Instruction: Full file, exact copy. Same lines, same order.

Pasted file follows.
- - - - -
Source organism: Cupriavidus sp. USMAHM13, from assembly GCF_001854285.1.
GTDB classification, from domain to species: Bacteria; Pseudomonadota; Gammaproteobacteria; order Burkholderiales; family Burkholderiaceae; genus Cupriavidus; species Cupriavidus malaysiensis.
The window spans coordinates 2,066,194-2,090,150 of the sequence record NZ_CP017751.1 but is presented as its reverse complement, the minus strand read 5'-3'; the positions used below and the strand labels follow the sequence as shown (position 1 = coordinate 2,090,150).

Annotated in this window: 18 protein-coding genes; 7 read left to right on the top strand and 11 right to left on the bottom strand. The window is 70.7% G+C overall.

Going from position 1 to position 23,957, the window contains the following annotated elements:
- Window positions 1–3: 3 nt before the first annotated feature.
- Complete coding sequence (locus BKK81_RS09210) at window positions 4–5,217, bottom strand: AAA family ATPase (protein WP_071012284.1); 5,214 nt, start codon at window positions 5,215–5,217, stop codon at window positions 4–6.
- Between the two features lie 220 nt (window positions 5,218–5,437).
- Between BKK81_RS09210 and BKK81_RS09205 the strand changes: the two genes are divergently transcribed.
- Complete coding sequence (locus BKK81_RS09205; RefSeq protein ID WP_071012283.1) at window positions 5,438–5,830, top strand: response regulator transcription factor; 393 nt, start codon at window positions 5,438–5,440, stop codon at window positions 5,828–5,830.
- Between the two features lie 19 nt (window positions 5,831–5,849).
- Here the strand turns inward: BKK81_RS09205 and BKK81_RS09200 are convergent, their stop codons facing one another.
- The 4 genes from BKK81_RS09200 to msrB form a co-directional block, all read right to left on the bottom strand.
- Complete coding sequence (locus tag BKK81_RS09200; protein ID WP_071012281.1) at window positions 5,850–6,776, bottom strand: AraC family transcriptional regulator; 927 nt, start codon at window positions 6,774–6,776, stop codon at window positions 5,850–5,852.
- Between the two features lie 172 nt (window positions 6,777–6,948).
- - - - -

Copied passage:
Source organism: Cupriavidus sp. USMAHM13, from assembly GCF_001854285.1.
GTDB classification, from domain to species: Bacteria; Pseudomonadota; Gammaproteobacteria; order Burkholderiales; family Burkholderiaceae; genus Cupriavidus; species Cupriavidus malaysiensis.
The window spans coordinates 2,066,194-2,090,150 of the sequence record NZ_CP017751.1 but is presented as its reverse complement, the minus strand read 5'-3'; the positions used below and the strand labels follow the sequence as shown (position 1 = coordinate 2,090,150).

Annotated in this window: 18 protein-coding genes; 7 read left to right on the top strand and 11 right to left on the bottom strand. The window is 70.7% G+C overall.

Going from position 1 to position 23,957, the window contains the following annotated elements:
- Window positions 1–3: 3 nt before the first annotated feature.
- Complete coding sequence (locus BKK81_RS09210) at window positions 4–5,217, bottom strand: AAA family ATPase (protein WP_071012284.1); 5,214 nt, start codon at window positions 5,215–5,217, stop codon at window positions 4–6.
- Between the two features lie 220 nt (window positions 5,218–5,437).
- Between BKK81_RS09210 and BKK81_RS09205 the strand changes: the two genes are divergently transcribed.
- Complete coding sequence (locus BKK81_RS09205; RefSeq protein ID WP_071012283.1) at window positions 5,438–5,830, top strand: response regulator transcription factor; 393 nt, start codon at window positions 5,438–5,440, stop codon at window positions 5,828–5,830.
- Between the two features lie 19 nt (window positions 5,831–5,849).
- Here the strand turns inward: BKK81_RS09205 and BKK81_RS09200 are convergent, their stop codons facing one another.
- The 4 genes from BKK81_RS09200 to msrB form a co-directional block, all read right to left on the bottom strand.
- Complete coding sequence (locus tag BKK81_RS09200; protein ID WP_071012281.1) at window positions 5,850–6,776, bottom strand: AraC family transcriptional regulator; 927 nt, start codon at window positions 6,774–6,776, stop codon at window positions 5,850–5,852.
- Between the two features lie 172 nt (window positions 6,777–6,948).